Visiting this city has been my favorite part of the trip thus far. It is BEAUTIFUL, just look at that view from the hill! We had a great morning for the entry tour here, as the sun was shining warmly over the city. It’s very historic, and known as a crossroads of three world religions: Muslim, Christianity, and Judaism. The architecture displays this crossover quite obviously.
Many buildings that are now ‘Christian’ were at one time synagogues or mosques. We saw both and how during the Spanish Inquisition they transformed these edificios (buildings) into something that could suit Catholic needs. In a way, it was saying the the citizens, we like you and want your things, but we’d like you more if you were Christian. We learned during these times, if you were Catholic, you didn’t pay taxes. This made the Jews an asset for monetary purposes.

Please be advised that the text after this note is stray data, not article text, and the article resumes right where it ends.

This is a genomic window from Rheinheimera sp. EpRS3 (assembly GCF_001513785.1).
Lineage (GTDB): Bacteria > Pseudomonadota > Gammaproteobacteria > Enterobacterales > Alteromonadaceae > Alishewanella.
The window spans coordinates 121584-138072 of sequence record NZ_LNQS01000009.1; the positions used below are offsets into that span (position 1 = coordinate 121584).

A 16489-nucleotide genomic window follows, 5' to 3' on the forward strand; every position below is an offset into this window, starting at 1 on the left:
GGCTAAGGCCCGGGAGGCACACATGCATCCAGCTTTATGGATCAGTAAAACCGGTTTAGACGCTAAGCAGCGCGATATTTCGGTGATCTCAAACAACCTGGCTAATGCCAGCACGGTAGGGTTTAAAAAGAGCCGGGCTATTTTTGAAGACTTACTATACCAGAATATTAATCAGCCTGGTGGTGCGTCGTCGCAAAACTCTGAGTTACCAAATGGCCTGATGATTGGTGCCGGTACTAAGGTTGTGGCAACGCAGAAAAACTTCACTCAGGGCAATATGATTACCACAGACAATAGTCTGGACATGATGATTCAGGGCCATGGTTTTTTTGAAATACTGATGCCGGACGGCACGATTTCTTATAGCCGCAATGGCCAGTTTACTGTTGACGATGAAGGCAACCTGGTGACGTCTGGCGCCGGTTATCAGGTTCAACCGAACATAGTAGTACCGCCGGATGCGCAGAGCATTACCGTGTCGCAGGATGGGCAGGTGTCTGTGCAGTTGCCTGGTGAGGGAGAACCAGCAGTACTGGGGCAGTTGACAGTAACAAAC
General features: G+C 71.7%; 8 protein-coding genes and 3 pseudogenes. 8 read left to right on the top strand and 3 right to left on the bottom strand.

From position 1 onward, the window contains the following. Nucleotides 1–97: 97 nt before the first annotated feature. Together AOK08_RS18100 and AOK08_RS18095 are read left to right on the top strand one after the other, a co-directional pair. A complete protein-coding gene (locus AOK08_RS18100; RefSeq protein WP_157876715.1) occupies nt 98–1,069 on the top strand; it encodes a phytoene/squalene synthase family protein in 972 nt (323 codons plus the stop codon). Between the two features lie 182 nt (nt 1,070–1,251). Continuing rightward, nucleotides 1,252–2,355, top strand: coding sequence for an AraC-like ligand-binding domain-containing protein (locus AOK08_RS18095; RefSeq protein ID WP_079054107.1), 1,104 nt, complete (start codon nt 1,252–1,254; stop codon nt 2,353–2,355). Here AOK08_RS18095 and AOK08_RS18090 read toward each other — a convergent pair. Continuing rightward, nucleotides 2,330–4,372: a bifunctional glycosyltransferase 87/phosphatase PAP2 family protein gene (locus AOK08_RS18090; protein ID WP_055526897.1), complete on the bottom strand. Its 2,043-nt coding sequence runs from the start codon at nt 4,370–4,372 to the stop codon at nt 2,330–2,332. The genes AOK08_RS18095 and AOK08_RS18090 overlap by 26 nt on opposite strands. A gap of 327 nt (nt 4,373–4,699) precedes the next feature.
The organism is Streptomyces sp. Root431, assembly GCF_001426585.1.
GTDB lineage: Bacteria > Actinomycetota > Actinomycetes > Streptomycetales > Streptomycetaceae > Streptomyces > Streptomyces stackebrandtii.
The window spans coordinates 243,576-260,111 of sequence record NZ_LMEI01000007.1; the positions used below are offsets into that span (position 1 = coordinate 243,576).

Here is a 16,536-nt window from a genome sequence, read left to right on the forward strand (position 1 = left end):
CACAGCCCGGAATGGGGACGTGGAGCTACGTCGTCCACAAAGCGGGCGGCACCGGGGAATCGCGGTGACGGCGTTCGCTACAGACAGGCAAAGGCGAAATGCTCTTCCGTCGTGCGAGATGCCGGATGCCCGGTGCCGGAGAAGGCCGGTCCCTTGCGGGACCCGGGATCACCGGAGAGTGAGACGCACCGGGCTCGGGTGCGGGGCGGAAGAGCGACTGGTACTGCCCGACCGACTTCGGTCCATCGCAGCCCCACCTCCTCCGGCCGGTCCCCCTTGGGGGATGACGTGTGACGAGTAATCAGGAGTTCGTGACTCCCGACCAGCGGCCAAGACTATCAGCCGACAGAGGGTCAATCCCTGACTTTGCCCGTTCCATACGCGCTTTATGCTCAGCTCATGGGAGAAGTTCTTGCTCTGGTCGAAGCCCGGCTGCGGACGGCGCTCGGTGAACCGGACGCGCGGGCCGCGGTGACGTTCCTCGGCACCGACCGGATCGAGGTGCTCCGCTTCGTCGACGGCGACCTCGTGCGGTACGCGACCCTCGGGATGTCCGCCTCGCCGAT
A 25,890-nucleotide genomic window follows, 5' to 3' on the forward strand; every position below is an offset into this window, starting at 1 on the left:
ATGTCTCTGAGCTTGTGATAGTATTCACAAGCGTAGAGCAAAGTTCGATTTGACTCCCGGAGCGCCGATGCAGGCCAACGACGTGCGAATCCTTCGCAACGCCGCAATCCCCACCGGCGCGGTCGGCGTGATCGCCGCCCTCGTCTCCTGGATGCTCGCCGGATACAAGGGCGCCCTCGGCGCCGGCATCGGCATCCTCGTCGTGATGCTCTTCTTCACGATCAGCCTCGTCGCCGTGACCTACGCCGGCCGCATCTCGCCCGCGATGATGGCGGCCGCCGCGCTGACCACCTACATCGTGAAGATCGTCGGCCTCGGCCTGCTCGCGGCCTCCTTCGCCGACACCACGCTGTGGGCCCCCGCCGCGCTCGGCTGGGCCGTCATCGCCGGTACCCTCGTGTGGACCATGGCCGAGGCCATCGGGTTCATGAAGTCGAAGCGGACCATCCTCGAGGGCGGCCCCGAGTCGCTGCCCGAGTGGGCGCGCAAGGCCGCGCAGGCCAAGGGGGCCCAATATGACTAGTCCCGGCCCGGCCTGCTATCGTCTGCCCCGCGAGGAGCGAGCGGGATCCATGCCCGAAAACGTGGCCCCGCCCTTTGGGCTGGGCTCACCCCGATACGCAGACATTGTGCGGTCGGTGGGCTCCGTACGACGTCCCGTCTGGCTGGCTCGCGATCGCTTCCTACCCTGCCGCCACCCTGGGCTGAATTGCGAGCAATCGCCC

Unfortunately the sun did not stay out for us all day. Halfway through we faced a nice pour of lluvia (rain) that we had to grin and bear. I didn’t mind, it was like camping! The streets in the city are ridiculous; as they are so narrow and all made of cobblestone. It’s actually rare to see many roads actually paved, most are a tile or stone pattern. (Makes for beautiful streets and sidewalks!) These were the narrowest we’d see yet. So narrow that when cars passed, you had to mush yourself against the wall in hopes to not be sideswiped by one as it passed. In America, I don’t think we’d even drive a car down a road this narrow, so we were surprised to see that these were actually streets and not just walking pathways.
Me gusta Toledo mucho. I can’t wait to tell you more as we move now to Valladolid and start settling in with our host families!
Courtney Cerniglia is a senior at the University of Wisconsin-Stevens Point majoring in business administration and Spanish.